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Breast cancer trials change lives

For over thirty years, TROG Cancer Research has been leading ground-breaking clinical trials in the hope of improving treatment outcomes for people impacted by cancers, including breast cancer trials.

While the goal is to achieve a cure, breast cancer trials are contributing to a greater understanding of effective treatments for patients today and for generations to come.

Two things make these trials possible – the willingness of those impacted by breast cancer to consider taking part in a cancer clinical trial and the generosity of donors contributing financially to establishing trials.

If you or a loved one has been impacted by a recent breast cancer diagnosis, let’s fight the disease together.

Breast cancer trials, Breast Cancer Radiation Therapy Trials, TROG Cancer Research

Breast cancer trials now recruiting

Our clinical trials on breast cancer generally involve testing new treatments and finding ways to improve current treatments to help improve survival rates and quality of life for people with breast cancer. Using radiation therapy, we’ve uncovered improvements to treatment protocols that have led to significant benefits to breast cancer patients today and in the future.

Be informed of the type of breast cancer clinical trials that are recruiting for participants by viewing the below trials.

ANZ 1601/BIG 16-02/TROG 16.04 – EXPERT

Examining Personalised Radiation Therapy for Low-risk Early Breast Cancer


A phase III randomised trial to assess the role of adjuvant chest wall irradiation in 'intermediate risk' operable breast cancer following mastectomy. SUPREMO (Selective Use of Postoperative Radiotherapy after MastectOmy)

BIG 307/TROG 07.01 – DCIS

A randomised phase III study of radiation doses and fractionation schedules in non-low risk ductal carcinoma in-situ (DCIS) of the breast

MA.20/NCIC CTG/TROG 03.05 – MA.20

A Phase III Study of Regional Radiation Therapy in Early Breast Cancer

PMC 17/013/TROG 17.05 – AZTEC

A randomised phase II trial comparing the efficacy of single fraction or multi-fraction SABR (stereotactic ablative body radiotherapy) with Atezolizumab in patients with advanced Triple-Negative Breast Cancer

TROG 04.01 – Cavilon Breast

A Paired Double Blind Randomised Comparison of Cavilon Durable Barrier Cream (CDBC) to 10% Glycerine (“Sorbolene”) Cream in the Prophylactic Management of Post-Mastectomy Irradiation Skin Care.

TROG 06.02 – APBI

A Multicentre Feasibility Study of Accelerated Partial Breast Irradiation Using Three-Dimensional Conformal Radiation Therapy for Early Breast Cancer

TROG 08.06 – STARS

A Randomised comparison of anastrozole commenced before and continuing during adjuvant radiotherapy for breast cancer versus anastrozole and subsequent anti-oestrogen therapy delayed until after radiotherapy.


PET scans for locally advanced breast cancer and diagnostic MRI to determine the extent of operation and radiotherapy

TROG 14.04 – HART

Deep Inhalation Breath Hold for reduction of cardiac toxicity in patients with left sided breast cancer undergoing radiotherapy

TROG 16.02 – LOCAL Her-O

A phase II study of local therapy only (stereotactic radiosurgery and or surgery) for treatment of up to 5 brain metastases from HER2+ breast cancer


A randomised phase II trial comparing the efficacy of single fraction or multi-fraction SABR (Stereotactic ablative body radiotherapy) with AteZolizumab in patients with advanced Triple nEgative breast Cancer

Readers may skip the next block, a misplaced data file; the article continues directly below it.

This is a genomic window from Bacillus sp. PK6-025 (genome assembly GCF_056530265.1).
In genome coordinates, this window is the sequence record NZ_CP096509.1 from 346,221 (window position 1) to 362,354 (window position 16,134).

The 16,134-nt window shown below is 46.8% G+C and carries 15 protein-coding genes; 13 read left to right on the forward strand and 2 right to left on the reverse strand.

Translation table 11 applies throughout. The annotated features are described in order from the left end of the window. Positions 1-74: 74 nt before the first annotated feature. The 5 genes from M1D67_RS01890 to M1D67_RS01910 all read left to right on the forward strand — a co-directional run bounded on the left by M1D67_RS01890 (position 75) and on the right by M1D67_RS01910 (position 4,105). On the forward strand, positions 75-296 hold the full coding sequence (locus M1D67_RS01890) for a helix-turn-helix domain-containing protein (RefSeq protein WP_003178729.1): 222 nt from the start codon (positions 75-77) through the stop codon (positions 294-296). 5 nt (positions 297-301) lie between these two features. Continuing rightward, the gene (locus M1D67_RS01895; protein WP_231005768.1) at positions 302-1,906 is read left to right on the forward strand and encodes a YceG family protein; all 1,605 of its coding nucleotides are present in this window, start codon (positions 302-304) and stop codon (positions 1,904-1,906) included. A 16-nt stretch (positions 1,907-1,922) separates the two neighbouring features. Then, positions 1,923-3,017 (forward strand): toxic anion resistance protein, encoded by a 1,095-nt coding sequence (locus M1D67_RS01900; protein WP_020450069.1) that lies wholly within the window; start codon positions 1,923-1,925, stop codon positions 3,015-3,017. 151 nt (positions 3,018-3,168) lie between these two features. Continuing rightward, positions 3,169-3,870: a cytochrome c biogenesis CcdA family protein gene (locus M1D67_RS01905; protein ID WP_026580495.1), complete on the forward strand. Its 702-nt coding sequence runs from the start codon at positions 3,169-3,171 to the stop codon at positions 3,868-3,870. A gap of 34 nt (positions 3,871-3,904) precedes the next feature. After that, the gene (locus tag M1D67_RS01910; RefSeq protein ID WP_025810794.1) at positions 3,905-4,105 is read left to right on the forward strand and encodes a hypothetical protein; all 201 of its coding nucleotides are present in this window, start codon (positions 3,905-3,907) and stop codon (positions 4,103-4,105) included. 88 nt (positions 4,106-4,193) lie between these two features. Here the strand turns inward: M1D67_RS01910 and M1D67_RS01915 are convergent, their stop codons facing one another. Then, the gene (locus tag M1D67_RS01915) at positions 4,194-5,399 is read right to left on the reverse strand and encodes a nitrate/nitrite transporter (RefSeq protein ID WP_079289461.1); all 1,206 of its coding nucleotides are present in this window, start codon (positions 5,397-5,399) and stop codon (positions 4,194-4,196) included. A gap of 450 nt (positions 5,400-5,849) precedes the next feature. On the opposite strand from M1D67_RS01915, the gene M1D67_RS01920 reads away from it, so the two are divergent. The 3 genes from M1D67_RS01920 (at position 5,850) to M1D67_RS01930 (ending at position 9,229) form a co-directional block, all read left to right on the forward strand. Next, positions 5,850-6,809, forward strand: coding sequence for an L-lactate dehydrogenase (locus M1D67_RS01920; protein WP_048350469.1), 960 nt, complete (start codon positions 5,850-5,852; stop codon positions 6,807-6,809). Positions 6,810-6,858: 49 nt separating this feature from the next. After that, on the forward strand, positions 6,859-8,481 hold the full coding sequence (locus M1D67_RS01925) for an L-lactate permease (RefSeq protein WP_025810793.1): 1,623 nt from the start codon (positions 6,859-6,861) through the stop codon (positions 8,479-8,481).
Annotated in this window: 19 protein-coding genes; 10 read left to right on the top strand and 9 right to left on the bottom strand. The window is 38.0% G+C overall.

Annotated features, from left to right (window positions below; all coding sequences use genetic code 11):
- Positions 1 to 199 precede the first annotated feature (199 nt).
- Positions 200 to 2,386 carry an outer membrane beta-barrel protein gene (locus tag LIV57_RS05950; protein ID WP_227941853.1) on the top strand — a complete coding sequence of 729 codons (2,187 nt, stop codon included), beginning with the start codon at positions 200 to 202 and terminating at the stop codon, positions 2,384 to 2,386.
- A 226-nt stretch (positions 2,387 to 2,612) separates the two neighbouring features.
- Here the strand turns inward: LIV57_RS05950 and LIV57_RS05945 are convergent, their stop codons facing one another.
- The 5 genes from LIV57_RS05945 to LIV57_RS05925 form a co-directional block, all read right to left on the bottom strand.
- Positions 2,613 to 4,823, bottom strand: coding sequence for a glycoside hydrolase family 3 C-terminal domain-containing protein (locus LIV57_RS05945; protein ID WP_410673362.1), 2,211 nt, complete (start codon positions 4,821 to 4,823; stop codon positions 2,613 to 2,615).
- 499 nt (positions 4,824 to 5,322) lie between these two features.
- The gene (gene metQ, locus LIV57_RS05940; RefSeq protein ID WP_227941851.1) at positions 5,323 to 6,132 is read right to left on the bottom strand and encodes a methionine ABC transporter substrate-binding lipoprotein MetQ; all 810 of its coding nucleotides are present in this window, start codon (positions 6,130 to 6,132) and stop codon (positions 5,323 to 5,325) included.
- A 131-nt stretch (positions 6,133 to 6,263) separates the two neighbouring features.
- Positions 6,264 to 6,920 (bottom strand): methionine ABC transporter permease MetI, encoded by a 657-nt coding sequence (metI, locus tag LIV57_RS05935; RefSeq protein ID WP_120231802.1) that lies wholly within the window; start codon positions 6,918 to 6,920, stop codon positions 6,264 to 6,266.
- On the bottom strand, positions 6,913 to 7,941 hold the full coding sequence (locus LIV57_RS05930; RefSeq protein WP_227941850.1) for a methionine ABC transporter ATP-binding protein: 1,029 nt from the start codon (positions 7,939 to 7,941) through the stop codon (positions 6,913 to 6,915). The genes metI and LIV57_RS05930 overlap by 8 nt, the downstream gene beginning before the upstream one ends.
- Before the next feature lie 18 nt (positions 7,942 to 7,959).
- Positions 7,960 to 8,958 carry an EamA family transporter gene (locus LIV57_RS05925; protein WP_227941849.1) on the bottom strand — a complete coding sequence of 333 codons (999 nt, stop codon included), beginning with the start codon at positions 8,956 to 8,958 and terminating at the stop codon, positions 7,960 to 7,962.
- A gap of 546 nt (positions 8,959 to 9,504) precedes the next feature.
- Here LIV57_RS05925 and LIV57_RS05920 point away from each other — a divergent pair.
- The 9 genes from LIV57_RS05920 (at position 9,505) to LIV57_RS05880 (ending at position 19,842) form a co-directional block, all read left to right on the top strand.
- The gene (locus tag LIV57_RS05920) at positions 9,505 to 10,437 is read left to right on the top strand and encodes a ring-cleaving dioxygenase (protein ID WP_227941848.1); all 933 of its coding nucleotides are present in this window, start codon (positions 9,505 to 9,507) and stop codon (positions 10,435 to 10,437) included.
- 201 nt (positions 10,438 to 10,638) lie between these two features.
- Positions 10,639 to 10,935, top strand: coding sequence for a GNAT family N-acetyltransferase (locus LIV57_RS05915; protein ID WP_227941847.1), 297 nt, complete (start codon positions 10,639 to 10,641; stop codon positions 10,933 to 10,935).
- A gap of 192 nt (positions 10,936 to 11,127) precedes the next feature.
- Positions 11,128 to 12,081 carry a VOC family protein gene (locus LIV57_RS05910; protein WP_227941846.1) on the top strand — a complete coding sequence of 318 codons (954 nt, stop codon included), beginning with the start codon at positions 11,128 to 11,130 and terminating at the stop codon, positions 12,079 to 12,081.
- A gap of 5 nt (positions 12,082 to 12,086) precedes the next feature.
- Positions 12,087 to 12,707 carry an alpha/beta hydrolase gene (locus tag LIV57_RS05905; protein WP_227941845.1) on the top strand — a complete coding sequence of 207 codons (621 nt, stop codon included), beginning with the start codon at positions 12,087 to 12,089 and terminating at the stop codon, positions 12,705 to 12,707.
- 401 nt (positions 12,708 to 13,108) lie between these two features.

TROG 89.02 – Breast CMF & RT

Simultaneous Adjuvant Radiation and CMF Chemotherapy Following Surgery for Breast Cancer
Breast cancer trials, Breast Cancer Radiation Therapy Trials, TROG Cancer Research
Breast Cancer trials

TROG 03.05 MA.20 trial

The landmark TROG 03.05 MA.20 trial showed that after breast cancer surgery, treatment of both the lymph nodes and the breast with radiation therapy can increase the time women remain cancer-free.

For more than 10 years researchers monitored 1,832 women with breast cancer that had spread to the lymph nodes; 82 per cent of the women who received radiation therapy to the breast and lymph nodes were free of cancer, compared to 77 per cent of women who received radiation therapy to the breast only.

This large international trial showed that lymph node radiation therapy not only reduced the likelihood of cancer coming back in the lymph nodes 10 years later, it also decreased the risk of cancer coming back in the other parts of the body, such as the liver and lungs.

Breast cancer trial success

Ductal carcinoma in situ (DCIS) of the breast is characterised by abnormal cells in the milk ducts which have not spread into the breast tissue.

An international study (BIG 3-07/TROG 07.01) shows that after breast-conserving surgery, higher radiation doses to the part of the breast where the DCIS was found, in addition to radiation therapy of the whole breast, significantly reduced its risk of returning in patients with higher-risk DCIS. Compared to five weeks of whole breast radiation therapy, the study also shows that the shorter, more convenient three weeks of radiation therapy did not increase recurrence.

Today, DCIS affects women all around the world. The results of the study will likely have a significant impact on how patients with DCIS are best managed worldwide.

Donate today to support breast cancer trials – it’s easy!

One in three Australians will be diagnosed with cancer and donations are vital in ensuring TROG Cancer Research continues to produce and support quality clinical cancer research. Our cancer trials save lives and change lives, but we need your help.

All donations of $2.00 and over are fully tax-deductible and you will receive a receipt from TROG Cancer Research. The most convenient way to donate to TROG Cancer Research is to make a secure online donation today.